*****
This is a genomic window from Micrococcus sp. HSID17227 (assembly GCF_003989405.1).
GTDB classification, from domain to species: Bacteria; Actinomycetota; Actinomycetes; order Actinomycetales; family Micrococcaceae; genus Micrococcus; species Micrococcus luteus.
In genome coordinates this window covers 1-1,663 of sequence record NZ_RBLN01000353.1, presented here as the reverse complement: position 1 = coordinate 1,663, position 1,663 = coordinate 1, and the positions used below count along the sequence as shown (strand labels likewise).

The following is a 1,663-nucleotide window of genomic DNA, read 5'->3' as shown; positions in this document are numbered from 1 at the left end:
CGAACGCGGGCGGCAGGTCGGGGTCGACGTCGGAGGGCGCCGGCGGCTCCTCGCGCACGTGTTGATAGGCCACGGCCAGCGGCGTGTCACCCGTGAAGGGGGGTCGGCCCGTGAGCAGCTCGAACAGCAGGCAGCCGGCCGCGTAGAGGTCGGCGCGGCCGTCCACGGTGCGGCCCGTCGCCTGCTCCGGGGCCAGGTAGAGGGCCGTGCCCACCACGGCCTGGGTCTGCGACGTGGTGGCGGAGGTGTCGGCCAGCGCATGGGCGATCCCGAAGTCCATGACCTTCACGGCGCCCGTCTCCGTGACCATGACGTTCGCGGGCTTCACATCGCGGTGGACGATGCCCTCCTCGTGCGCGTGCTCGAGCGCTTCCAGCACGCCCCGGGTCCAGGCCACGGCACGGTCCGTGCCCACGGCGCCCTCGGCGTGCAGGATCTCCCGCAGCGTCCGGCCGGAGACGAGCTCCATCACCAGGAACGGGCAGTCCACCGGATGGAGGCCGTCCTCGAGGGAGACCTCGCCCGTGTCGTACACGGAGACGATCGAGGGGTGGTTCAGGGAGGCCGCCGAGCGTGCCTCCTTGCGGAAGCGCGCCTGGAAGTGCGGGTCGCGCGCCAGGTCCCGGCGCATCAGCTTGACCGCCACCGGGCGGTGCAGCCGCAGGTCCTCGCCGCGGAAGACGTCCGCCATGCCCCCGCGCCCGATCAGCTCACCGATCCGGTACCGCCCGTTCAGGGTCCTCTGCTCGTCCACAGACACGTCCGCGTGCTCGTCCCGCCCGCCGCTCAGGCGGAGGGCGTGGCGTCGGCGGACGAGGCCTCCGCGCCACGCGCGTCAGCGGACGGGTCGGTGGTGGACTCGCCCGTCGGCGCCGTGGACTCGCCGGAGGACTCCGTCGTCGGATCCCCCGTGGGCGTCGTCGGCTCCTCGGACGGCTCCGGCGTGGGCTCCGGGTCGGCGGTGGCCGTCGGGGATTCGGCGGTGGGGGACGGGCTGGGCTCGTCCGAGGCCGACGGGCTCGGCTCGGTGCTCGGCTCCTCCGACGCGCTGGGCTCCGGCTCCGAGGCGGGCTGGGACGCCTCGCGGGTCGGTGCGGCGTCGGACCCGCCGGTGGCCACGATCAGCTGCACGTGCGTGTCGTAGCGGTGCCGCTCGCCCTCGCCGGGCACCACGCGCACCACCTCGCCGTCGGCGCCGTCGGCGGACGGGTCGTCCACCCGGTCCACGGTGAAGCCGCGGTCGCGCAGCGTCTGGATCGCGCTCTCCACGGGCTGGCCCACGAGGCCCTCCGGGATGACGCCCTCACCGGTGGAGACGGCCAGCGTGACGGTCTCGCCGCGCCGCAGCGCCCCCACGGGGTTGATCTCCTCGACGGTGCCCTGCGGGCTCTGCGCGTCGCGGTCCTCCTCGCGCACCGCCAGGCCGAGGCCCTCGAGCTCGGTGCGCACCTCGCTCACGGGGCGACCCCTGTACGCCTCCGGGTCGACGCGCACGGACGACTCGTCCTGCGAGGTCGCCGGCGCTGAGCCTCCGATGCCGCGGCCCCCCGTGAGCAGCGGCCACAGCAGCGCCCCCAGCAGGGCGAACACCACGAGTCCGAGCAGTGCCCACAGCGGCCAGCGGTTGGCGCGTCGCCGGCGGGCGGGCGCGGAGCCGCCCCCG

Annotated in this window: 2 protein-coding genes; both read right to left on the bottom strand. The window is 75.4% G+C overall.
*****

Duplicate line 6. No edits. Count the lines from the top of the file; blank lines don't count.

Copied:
Annotated in this window: 2 protein-coding genes; both read right to left on the bottom strand. The window is 75.4% G+C overall.